upheld the right of copyright holders to file injunctions against intermediaries over illegal file sharing. But it struck down the provisions of the Belgian court ruling that required filtering, finding that the filtering provisions violated European Union e-commerce laws, and infringed on the rights of Scarlet and its customers.

        The broad monitoring required to filter file-sharing would "infringe the fundamental rights of [Scarlet's] customers, namely their right to protection of their personal data and their right to receive or impart information, which are rights safeguarded by the Charter of Fundamental Rights of the EU," the court panel wrote.
        "
        Last edited by popper; 12-11-2011, 01:53 PM.

        Comment


        • #14
          Originally posted by disi View Post
          I need it for makemkv and mplayer to rip/play BD...



          Works fine for months already.
          yeah makemkv is really good for a beta product for simply and quickly getting your DVD/BR content into a single usable MKV form with mpeg2/h264, AAC, and subs etc all in the single mkv container for later ffmpeg processing or even direct real time LAN ( or WAN if you have that kind of upload rate) streaming with that included functionality
          Last edited by popper; 12-11-2011, 02:13 PM.

          Comment


          • #15
            Originally posted by DaemonFC View Post
            When SOPA passes (and some form of it will), the United States will probably attack VLC through the ITA and do a wikileak's style defunding blockade by not allowing credit card, paypal, etc. donations to VLC. we'll see if this is an "American" problem then.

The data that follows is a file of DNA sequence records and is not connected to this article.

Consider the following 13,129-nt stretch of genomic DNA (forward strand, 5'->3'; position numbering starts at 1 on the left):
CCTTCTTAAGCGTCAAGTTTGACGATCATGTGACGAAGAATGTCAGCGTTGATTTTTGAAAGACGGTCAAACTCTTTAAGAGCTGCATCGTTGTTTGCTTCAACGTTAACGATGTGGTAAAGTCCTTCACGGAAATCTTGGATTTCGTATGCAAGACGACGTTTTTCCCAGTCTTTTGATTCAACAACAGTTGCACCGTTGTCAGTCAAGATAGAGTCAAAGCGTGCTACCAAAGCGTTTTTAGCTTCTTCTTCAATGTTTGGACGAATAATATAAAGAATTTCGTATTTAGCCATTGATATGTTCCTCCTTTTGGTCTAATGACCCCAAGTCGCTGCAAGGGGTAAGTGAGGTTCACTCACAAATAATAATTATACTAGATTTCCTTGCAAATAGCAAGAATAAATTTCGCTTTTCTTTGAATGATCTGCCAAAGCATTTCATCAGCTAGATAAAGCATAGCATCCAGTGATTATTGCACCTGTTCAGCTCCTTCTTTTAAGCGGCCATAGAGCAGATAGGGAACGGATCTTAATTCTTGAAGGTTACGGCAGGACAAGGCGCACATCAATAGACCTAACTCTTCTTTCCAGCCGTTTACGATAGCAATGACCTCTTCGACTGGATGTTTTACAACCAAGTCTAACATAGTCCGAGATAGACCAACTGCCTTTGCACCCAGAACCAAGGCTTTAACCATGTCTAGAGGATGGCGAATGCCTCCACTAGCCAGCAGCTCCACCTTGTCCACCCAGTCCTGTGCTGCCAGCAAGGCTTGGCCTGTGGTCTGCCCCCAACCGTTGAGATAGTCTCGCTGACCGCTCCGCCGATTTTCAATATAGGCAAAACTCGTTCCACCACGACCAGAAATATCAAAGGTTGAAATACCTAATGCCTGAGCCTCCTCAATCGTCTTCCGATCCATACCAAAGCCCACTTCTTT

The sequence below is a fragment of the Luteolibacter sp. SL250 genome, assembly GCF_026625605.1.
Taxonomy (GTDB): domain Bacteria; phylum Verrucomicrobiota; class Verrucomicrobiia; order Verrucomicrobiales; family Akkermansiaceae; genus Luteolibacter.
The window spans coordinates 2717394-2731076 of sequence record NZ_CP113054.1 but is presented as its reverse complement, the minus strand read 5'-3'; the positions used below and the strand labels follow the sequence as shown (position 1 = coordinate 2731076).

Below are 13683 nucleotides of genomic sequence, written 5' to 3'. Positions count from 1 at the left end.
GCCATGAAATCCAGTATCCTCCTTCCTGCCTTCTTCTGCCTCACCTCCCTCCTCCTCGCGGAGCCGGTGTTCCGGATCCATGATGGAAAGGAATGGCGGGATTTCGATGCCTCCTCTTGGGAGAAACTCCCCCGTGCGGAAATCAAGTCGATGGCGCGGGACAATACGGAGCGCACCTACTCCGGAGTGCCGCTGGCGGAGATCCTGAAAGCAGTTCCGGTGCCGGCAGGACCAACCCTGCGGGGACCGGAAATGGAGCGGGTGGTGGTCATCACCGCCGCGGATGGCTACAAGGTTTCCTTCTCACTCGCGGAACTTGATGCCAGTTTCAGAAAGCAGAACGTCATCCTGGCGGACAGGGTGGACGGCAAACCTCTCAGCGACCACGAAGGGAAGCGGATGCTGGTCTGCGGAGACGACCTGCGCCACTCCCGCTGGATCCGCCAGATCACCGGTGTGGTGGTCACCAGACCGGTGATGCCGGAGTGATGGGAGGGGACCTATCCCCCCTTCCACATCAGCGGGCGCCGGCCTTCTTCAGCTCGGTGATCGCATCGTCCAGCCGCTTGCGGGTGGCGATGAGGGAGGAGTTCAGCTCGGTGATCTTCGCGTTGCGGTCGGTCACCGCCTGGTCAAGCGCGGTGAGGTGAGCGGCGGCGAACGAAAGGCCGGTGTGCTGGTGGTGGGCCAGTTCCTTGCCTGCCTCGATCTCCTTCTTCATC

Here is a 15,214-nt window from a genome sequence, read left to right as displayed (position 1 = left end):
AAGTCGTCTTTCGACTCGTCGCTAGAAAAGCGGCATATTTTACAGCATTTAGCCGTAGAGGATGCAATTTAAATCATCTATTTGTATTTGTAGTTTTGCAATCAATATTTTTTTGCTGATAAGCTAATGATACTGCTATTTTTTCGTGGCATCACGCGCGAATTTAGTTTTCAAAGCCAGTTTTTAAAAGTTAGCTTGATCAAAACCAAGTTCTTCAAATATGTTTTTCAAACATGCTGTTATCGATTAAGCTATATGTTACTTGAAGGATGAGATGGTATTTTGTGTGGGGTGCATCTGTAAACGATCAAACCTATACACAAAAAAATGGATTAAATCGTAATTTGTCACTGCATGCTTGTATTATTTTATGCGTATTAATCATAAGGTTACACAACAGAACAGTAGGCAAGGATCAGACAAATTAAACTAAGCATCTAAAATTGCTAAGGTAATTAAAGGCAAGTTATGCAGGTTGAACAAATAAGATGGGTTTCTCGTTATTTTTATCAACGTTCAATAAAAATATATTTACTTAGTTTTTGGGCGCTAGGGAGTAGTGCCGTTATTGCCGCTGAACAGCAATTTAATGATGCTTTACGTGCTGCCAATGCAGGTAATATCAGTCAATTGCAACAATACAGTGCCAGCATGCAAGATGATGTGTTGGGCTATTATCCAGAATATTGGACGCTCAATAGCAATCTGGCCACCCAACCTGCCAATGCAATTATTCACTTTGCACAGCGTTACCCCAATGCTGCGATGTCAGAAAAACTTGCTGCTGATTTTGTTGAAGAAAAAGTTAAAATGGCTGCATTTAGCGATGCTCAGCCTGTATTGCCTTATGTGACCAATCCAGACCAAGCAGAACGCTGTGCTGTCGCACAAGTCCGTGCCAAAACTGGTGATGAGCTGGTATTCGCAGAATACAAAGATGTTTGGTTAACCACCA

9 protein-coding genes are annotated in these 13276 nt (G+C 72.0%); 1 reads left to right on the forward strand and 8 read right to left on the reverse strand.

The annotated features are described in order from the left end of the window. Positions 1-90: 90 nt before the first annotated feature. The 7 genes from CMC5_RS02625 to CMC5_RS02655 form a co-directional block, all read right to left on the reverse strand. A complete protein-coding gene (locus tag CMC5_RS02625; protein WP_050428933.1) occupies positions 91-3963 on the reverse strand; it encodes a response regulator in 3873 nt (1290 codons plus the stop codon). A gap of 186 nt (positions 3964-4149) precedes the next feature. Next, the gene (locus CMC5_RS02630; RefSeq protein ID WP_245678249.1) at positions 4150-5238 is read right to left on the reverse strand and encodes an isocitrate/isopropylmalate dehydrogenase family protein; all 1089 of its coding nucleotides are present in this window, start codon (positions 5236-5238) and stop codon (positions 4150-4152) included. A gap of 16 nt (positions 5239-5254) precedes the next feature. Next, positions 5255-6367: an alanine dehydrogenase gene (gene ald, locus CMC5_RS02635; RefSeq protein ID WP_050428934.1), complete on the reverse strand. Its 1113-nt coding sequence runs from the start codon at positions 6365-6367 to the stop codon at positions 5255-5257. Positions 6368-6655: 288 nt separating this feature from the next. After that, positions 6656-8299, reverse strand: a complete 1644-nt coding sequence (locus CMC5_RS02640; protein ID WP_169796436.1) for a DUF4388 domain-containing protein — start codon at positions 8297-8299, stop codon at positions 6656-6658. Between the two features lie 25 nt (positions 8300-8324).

Cash in mail donations will still work as the VLC people will deposit the cash into a French bank. No way the USA can stop people from mailing cash to even Wikileaks.

            SOPA is a crock...USA people should write to their bonehead congresspeople to LISTEN and STOP this madness from passing.

            Comment


            • #16
              I would also like to remind that VLC is relatively small project. Even though donations are imporant they are not essential like in the case of Wikileaks that needs millions a year to operate properly. Donations to VLC aren't paid as salaries to anyone.

              What are the financial needs of VideoLAN?
              Buy hardware for developing and testing purposes (DVDs, satellite cards and antenna, MPEG encoding cards,...)
              Maintain the servers and hardware to run VideoLAN services.
              Promote the project by organising or participating in events (FOSDEM, Linux Expo Paris, ...)
              https://www.videolan.org/contribute.html#money

              Comment


              • #17
                Originally posted by popper View Post
                what!
                you really should try keeping up with current world news you know.... the key points just for you DaemonFC

                "the European Parliament has adopted a resolution against SOPA"
                "Update: House Minority Leader Nancy Pelosi has spoken out against SOPA. Update II: Tumbler's anti-SOPA message on their website generated almost 90000 (!) phone calls to representatives. Amazing."

                "the European Parliament has adopted a resolution against SOPA
                . Technically,



                the resolution
                stresses the importance of - among other things - "the need to protect the integrity of the global internet and freedom of communication by refraining from unilateral measures to revoke IP addresses or domain names".

                The resolution is directed at the United States, and while SOPA is not mentioned, it's pretty clear what the European Parliament is referring to.

                In addition, the European Parliament also adopted a resolution stating that net neutrality should be part of EU law. True, unconditional net neutrality currently only exists in Chile (first!) and The Netherlands (second!), but if it would be enshrined in EU law, it would become part of many, many more European countries...."